Let Us Be Saints!
The Cathedral (Duomo) of Siena
On Saturday Fr. Carola took us on an incredibly jam-packed day trip to the beautiful village of Siena!  It was about a three hour bus ride to get there but the scenery was unbelievable since it was the Tuscan countryside, and we prayed our Divine Office and rosary on the bus ride so time passed fairly quickly.  We had been warned by Father that in only one semester had NO ONE gotten sick on the ride (it was very windy at times) so he had opaque plastic bags "strategically placed" around the bus in case of need.  I did get pretty dizzy but I slept it off.  We did have one young man get sick on the way home, though we think it was some kind of food poisoning, not motion sickness.  All are well by now though!

I must first tell you a little about the great saint, Catherine of Siena, who was the center of this pilgrimage.  Born the 24th of 25 children in 1347 to a wool dyer, Catherine was an outgoing and imaginative youngster who was stubborn and imaginative.  She pledged her virginity to Christ at the young age of seven.  Catherine was greatly influenced by the Dominicans because they had a church and cloister very near to her house so it came as no surprise  that she took the Dominican habit by age 18.  She spent several years in solitude, teaching herself to read and write, from which came the great spiritual classic of  the "Dialogue," which I am currently reading for a class!  Yet she also committed her life to "social work" in the town of Siena, by serving the sick in hospitals, aiding the poor, and burying her father.  She worked tirelessly to bring about peace and unity in the Church as well, giving counsel and spending time in fervent prayer whenever truth was being compromised.  She died at 33 years old. 

Just like last weekend, it was so good to GET AWAY from the hustle and bustle of Rome. 
And Siena is a town of unbelievable beauty.  Our first stop was the Basilica of San Domenico  where we got to view the finger and head of St. Catherine of Siena herself!  This was quite unbelievable and I prayed for you all there in the presence of this great mystic and saint.  We also saw the harsh rope that she used to beat herself in order to mirror the sufferings of Christ.  Yes, some saints lived very extreme and austere lives!  Sometimes my small sacrifices (ie: giving up sweets for Lent) really pale in comparison!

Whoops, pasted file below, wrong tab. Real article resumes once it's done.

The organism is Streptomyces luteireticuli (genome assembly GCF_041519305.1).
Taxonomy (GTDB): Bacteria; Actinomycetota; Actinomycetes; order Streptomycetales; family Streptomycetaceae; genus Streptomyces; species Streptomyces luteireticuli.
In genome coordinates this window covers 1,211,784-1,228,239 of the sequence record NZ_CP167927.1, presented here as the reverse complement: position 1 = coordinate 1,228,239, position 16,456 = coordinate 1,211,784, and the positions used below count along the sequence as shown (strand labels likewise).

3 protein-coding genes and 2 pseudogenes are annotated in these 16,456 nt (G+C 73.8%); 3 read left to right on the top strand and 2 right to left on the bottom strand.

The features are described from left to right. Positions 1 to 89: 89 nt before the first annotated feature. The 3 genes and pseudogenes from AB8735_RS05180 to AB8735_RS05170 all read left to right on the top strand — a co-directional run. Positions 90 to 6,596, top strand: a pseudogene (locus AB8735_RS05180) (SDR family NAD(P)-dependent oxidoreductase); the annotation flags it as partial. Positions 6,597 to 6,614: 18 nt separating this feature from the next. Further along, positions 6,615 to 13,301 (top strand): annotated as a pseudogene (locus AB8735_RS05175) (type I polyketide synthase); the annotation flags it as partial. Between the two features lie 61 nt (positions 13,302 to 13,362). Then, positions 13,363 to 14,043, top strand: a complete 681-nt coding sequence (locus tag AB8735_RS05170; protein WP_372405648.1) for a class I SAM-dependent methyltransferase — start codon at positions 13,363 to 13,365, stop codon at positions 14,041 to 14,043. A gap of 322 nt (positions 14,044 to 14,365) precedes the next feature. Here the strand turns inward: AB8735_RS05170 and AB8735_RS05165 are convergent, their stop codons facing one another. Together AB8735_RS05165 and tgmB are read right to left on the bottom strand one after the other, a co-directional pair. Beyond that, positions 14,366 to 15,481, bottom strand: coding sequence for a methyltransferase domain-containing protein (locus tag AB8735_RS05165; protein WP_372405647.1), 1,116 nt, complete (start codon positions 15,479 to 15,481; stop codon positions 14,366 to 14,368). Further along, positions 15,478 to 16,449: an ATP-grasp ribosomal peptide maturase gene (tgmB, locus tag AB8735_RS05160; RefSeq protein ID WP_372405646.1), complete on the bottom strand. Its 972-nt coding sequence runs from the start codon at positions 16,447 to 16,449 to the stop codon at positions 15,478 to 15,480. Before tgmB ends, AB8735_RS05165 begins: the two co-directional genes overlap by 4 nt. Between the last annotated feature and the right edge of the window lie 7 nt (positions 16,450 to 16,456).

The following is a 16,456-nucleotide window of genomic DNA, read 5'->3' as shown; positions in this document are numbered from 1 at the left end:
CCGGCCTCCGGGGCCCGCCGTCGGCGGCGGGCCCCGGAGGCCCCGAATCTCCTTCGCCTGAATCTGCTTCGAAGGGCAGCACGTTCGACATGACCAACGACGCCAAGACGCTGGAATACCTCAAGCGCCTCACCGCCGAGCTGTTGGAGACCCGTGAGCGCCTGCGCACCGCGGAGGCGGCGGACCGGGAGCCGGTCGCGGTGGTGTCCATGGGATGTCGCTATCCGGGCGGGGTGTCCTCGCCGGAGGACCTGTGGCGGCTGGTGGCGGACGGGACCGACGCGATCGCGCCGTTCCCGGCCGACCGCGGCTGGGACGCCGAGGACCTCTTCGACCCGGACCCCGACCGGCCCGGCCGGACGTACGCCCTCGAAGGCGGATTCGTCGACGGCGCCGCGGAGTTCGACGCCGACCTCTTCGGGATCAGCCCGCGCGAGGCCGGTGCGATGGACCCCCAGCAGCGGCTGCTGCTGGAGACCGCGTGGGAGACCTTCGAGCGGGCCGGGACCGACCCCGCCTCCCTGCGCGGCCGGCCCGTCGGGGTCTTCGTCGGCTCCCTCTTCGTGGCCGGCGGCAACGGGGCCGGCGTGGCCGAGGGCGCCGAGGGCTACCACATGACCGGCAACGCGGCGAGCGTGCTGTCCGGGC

Next stop was the Basilica of St. Francis where we got to witness a Eucharistic Miracle that took place in the 13th century  A detailed account of this miracle can be found at: http://www.therealpresence.org/eucharst/mir/siena.html.  Essentially, a thief stole some consecrated hosts out of the tabernacle at St. Francis and they were later found in the offering plate at another church in town.  The hosts, dirtied by dust and debris, were processed back to St. Francis to be reposed in the tabernacle and to deteriorate naturally.  However, the hosts did not deteriorate but remained pleasant and to this day, in the 21st century, they are still in tact.  We had some beautiful time of adoration before the Blessed Sacrament and got to personally venerate Christ present in the hosts.  How beautiful is the body of Christ!

After a picnic lunch in the Piazza del Campo, where a famous horse race takes place each year we got some delicious gelato (I tried blueberry muffin flavor and pistacchio!).  The town was so quiet and lovely to walk around during our free time, however we ran into a few street sweepers (quite random!).  Then it was time to visit the Duomo, the cathedral of the town.  This looked like something out of Candy Land, in all honesty, because of the colorful stripes and geometric patterns.  The ambo (where the lector proclaims the Word of God) was huge and had animal statues beneath, resembling a small merry-go-round.  Yet there was a unique beauty in all this architecture in such a way that one was truly lifted up to our God.  I cannot help but think whenever I stand in a grand cathedral that God is so big and I am so small...he is eternal and I am his finite creature.  What a humbling thought!

Our last stop in Siena was the home of Catherine herself, where a chapel has been erected.  We celebrated Mass there, gazing on the crucifix that St. Catherine herself looked at when she received the stigmata.  And we got to view the cell where she spent many years of her life.  Finally, we ended the day at a monastery, praying chanted Latin Vespers with the monks there.  It was bitter cold by then and so, bundled up to the gill, we mustered up the strength to eat our dinners outside under a large floodlight.  We had quite a smorgasbord because people kept passing various foods around the group (olives, cheese and crackers, chocolate).  Then we warmed up a bit by playing an intense game of Ninja!  I must say that seeing the stars again truly made my day...una bella notte in Toscana!  The gorgeous Tuscan sky!

Emily Bot
2/28/2011 05:29:53 am

Hi Paula!! What an amazing trip! I love hearing about all that you are doing. I hope you are doing well but I am most certain you are! Have a blessed week.

In Christ,

2/28/2011 12:10:13 pm

Wow Paula! Sounds like this weekend was lovely. What I want to know about Catherine of Siena is exactly how she was able to convince the Pope that he ought to return to Rome....? Is there any mention of this issue in her "Dialogues" or is that mostly about other topics?

Awesome about the Eucharistic miracle, we finally have Perpetual adoration started back again on campus after a snowstorm prevented its start early last week. It is so good to be able to sneak away with Christ for awhile.

Missing you around campus and praying for you always!


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